For Rozier’s part, he had 15 points on 6-for-13 shooting.

The 15 points scored for Rozier was the most for him since he tallied 16 in a 30-point Celtics win at Orlando on Dec. 7.

But more than the points, the decision by head coach Brad Stevens to draw up a play for him in that moment, a time when most of what Boston does revolves around the shooting of Isaiah Thomas who has been among the top-3 scorers in the fourth quarter most of this season, was surprising to many.

And at that point in the game, Thomas already had 13 fourth-quarter points.

Stevens confirmed after the game that the last shot in the fourth was indeed for Rozier, but Thomas’ presence on the floor was important to its execution.

“He (Thomas) also draws a lot of attention,” Stevens said. “So I think you just weigh kind of … what kind of shot you’re going to get, depending on who it is.”

Rozier had initially screened for Thomas, and Thomas came back and screened for him.

“I was open as soon as I caught … and I let it fly,” Rozier said. “Coach drew up a play for me and it felt good to see the ball go in.”

Being on the floor at that time, win or lose, was a victory of sorts for Rozier.

He has seen first-hand how quickly the tide can change in the NBA for a young player.

After a strong summer league showing and a solid training camp, Rozier had earned himself a firm spot in the team’s regular rotation.

But a series of not-so-great games coupled with Gerald Green’s breakout night on Christmas Day, led to his playing time since then becoming more sporadic.

Rozier, in an interview with CSNNE.com, acknowledged it hasn’t been easy going from playing regular minutes to not being sure how much court time, if any, he would receive.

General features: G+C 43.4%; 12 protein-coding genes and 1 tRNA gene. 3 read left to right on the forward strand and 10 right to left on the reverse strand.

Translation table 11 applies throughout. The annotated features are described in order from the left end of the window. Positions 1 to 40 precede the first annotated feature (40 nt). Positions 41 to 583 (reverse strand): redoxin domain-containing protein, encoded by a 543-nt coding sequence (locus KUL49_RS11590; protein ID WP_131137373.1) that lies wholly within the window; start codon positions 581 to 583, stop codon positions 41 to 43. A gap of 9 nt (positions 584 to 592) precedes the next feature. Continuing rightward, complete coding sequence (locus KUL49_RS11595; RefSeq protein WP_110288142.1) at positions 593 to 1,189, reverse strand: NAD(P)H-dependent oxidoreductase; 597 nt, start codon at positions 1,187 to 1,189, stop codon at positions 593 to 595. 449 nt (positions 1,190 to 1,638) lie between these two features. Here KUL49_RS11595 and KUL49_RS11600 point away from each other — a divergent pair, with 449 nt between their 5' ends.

But he says the veterans on the team have been good about keeping his spirits up, and one in particular – Avery Bradley – has been especially helpful.

Like Rozier, Bradley’s first couple of years saw his playing time go from non-existent to inconsistent. But Bradley stayed the course and listened to the team’s veterans who continued to tell him that his hard work would pay off sooner or later.

Those same words of wisdom Bradley received in his early days, he passes on to Rozier.

“It’s big,” Rozier told CSNNE.com. “He (Bradley) tells me things like that. I felt I was ready for this (inconsistent minutes) after all that he told me. It’s big to have a guy like him that has been through it all with a championship team, been around this organization for a while; have him talk to you is big. It’s always good. That’s why I stay positive, and be ready.”

Which is part of the reason why Stevens didn’t hesitate to call up a play for the second-year guard despite him being a 33.3 percent shooter from 3-point range this season – that ranks eighth on this team, mind you.

“He’s a really good shooter,” Stevens said of Rozier. “I think with more opportunity that will show itself true, but he made some big ones in the fourth quarter. We went to him a few different times out of time-outs, and felt good about him making that one.”

And to know that Stevens will turn to him not just to spell Thomas or one of the team’s other guards, but to actually make a game-altering play in the final seconds … that’s major.

“It helps tremendously,” said Rozier who added that his confidence is through “the roof. It makes me want to do everything. You know defense, all of that. It’s great, especially to have a guy like Brad trust you."